Facts and figures about Scouting S - The Scout ? Facts and figures about S ... their full physical,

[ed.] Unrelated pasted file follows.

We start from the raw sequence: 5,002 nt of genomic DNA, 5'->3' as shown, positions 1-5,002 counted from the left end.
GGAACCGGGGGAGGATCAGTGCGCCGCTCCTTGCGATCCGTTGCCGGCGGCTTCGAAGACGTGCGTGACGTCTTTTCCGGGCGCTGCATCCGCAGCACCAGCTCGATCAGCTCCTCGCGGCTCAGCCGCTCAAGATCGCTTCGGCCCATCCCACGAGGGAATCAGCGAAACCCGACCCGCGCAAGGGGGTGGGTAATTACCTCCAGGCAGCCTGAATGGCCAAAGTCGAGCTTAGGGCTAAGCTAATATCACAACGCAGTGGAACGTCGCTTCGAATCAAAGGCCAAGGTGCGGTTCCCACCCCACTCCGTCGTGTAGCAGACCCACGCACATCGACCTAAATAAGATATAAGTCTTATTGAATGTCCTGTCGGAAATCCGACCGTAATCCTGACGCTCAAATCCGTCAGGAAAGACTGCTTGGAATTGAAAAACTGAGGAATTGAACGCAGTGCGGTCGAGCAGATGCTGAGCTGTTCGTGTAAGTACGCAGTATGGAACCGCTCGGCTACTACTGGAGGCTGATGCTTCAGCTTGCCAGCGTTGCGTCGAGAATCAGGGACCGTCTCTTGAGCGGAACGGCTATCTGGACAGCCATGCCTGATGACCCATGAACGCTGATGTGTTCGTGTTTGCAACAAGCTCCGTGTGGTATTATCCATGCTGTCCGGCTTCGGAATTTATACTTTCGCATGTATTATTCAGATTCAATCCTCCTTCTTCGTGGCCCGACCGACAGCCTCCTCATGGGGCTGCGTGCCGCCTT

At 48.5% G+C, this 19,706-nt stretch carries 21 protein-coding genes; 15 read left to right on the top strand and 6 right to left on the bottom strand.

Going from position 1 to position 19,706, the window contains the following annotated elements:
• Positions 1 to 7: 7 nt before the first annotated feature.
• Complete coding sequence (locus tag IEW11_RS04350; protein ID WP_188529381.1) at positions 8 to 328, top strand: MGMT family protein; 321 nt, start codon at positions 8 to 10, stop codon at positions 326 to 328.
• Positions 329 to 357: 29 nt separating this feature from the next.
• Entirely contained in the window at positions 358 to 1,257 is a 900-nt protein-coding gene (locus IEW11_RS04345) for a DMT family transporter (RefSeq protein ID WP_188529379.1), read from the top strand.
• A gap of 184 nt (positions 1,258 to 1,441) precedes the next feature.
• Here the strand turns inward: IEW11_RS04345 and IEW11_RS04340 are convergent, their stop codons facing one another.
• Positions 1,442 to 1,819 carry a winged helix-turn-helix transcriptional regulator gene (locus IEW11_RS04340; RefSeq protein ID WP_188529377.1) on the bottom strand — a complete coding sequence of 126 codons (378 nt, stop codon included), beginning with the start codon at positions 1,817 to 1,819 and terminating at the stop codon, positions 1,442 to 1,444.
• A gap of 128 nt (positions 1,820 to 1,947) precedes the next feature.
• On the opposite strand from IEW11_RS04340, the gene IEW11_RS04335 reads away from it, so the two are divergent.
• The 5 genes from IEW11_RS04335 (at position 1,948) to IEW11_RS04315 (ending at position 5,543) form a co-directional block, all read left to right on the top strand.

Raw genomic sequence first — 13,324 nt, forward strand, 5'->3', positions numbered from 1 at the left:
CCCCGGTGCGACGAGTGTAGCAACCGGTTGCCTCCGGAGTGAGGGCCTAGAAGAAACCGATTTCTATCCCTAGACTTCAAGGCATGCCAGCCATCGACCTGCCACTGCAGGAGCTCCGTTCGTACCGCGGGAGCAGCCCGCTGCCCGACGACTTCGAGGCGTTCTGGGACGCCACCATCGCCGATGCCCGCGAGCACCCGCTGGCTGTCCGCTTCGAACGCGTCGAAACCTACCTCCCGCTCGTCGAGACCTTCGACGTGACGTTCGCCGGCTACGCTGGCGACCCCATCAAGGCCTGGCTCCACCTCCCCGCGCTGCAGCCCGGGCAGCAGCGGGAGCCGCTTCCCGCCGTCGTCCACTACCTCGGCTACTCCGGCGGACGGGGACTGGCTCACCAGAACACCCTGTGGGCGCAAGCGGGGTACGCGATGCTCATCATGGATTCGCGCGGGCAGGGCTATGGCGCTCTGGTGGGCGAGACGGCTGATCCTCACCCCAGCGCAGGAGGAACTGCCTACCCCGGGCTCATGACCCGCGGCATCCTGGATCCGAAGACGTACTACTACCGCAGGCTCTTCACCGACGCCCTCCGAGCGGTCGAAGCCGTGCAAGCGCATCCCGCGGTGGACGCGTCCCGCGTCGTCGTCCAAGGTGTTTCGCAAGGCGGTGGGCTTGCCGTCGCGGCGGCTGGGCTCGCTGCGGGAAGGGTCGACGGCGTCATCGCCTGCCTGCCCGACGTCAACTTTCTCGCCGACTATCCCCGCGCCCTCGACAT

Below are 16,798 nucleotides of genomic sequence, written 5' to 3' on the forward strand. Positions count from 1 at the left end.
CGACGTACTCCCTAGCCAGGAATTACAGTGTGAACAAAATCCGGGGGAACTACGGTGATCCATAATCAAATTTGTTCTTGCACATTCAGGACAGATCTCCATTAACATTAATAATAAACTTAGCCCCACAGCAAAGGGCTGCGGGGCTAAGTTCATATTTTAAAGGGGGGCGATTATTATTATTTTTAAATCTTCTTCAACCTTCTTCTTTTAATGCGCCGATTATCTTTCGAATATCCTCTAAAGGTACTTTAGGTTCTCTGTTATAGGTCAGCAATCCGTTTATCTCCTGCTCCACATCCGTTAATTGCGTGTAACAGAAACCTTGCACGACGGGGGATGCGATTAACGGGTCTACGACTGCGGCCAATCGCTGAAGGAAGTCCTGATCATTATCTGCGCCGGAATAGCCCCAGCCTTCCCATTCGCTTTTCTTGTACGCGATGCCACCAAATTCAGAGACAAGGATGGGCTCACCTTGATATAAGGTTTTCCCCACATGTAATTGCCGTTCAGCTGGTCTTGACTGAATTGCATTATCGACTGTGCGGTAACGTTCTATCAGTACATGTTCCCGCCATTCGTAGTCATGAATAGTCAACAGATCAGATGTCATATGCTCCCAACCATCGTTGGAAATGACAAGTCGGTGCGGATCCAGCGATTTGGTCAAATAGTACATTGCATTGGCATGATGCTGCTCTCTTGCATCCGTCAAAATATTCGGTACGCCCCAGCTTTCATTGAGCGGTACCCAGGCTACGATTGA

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S Facts and figures about Scouting Item Code FS295405 Feb 2010 Edition no 3 (103781) 0845 300 1818 The Scout Association Gilwell Park Chingford London E4 7QW Tel + 44 (0)20 8433 7100 Fax + 44 (0)20 8433 7103 email info.centre@scouts.org.uk www.scouts.org.uk 1. Scouting is the UK's biggest co-educational youth movement. Each week a total of 480,896 people in the UK are involved in Scouting activities. The organisation offers young people aged 6 to 25 and adult volunteers the experience of a lifetime. Call 0845 300 1818 to find out how to become a member or helper! 2. The aim of Scouting is to promote the development of young people in achieving their full physical, intellectual, social and spiritual potential as individuals, as responsible citizens and as members of their local, national and international communities. 3. Scouting provides adventurous, challenging and fun development opportunities for young people, regardless of religion, race, social or economic background. Outdoor activities such as camping, hiking expeditions, water activities and adventure are still very much at the heart of Scouting. 4. Scouting is looking forward to celebrating 2011s World Jamboree in style with events and activities in Sweden! 5. Scouting is currently active all around the globe, with 28 million members in 216 countries and territories. Over two-thirds of this international involvement are in developing countries. 6. Total youth membership in the UK is 390,929. This includes 103,226 Beaver Scouts, 140,621 Cub Scouts, 113,058 Scouts, 31,976 Explorer Scouts and 2,048 Scout Network members. 7. In 2009, the adult membership reached 89,995. This includes Leaders, Supporters, Managers and Administrators. 8. There are a total of 23,845 Section units in operation: 6,862 Beaver Scout Colonies, 7,790 Cub Scout Packs and 6,735 Scout Troops. At District level, there are 2,141 Explorer Scout Units with 317 Scout Networks at County level. All figures sourced from Census 2009. 9. Scouting in the UK is firmly committed to co-education so boys and girls can meet the aims of Scouting through one programme. It became fully integrated in 1991. 10. Introduced in 1982, the youngest members of the Movement are the 6 to 8- year-old Beaver Scouts. 11. Cub Scouts, who belong to Cub Scout Packs under the guidance of Cub Scout Leaders or Akelas, are 8 to 10-year- olds. Scouts fall within the age range of 10 to 14 years and belong to a Troop led by a Scout Leader. page 2 of 2 12. Explorer Scouts are aged 14 to 18 years and belong to District Units. The widely-ranged Scout Network is for 18 to 25-year-olds. 13. Sea Scout and Air Scout Branches of the Movement cater for Scouts and Explorer Scouts especially interested in water and aviation activities. 14. The Scout Movement has a Law and a Promise at its foundation, which applies to every country. It has set in place appropriate modifications to meet the requirements of religion, faith or consideration. Open to all faiths, Scouting takes account for the varying religious obligations of its members, while upholding the essential spirit of the Promise. Alternative wordings are available to accommodate all. 15. Scouting is a truly international movement. Every year around 20,000 UK Scouts travel abroad to countries such as El Salvador, Romania, Thailand and Zambia. Scouts take part in a wide range of challenging and community-based projects such as building clinics, providing basic education - and climbing mountains! 16. International Jamborees, usually held every four years, involve as many as 35,000 Scouts from around the world, who all camp together! 17. In May of 2009, TV adventurer Bear Grylls became the UKs tenth Chief Scout. 18. In 2007 Scouting celebrated its 100th anniversary. The UK hosted a World Jamboree at Hylands Park, Chelmsford in Essex with 40,000 Scouts from around the globe. 19. Robert Baden-Powell (1857-1941), an unconventional but highly decorated soldier, began The Scout Movement in 1907 following an experimental camp for 20 boys on Brownsea Island in Poole Harbour on the south coast of England. He later became Lord Baden-Powell of Gilwell, Chief Scout of the World. 20. The subsequent publication of 'Scouting for Boys' by Baden-Powell in 1908, attracted intense interest from boys-- and girls too, who gained their own Movement in 1910, the Girl Guides. It is now known as Girlguiding UK. 21. The Queen's Scout Award is the premier training attainment for UK Scouts. Formerly the King's Scout Award, it was introduced in 1909. Since then at least 100,000 have been awarded to those who have achieved its exacting requirements. 22. Gilwell Park, on the north-eastern outskirts of London, is the UK Headquarters of The Scout Association. Apart from its Programme and Training Team, it accommodates a small team of people providing professional services to the Movement such as Finance, Legal, International liaison, Development, Public Relations, Human Resources and Secretarial. 23. Baden-Powell House in London provides hostel accommodation for up to 180 visitors from around the globe.